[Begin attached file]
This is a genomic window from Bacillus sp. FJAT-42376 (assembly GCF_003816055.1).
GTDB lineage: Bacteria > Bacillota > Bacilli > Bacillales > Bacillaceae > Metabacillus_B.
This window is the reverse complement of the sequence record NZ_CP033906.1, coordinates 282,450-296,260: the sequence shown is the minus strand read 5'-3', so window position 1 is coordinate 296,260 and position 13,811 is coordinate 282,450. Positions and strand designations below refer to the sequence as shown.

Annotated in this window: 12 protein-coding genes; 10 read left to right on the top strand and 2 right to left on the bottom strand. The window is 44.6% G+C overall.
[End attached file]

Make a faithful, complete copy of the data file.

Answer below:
This is a genomic window from Bacillus sp. FJAT-42376 (assembly GCF_003816055.1).
GTDB lineage: Bacteria > Bacillota > Bacilli > Bacillales > Bacillaceae > Metabacillus_B.
This window is the reverse complement of the sequence record NZ_CP033906.1, coordinates 282,450-296,260: the sequence shown is the minus strand read 5'-3', so window position 1 is coordinate 296,260 and position 13,811 is coordinate 282,450. Positions and strand designations below refer to the sequence as shown.

Annotated in this window: 12 protein-coding genes; 10 read left to right on the top strand and 2 right to left on the bottom strand. The window is 44.6% G+C overall.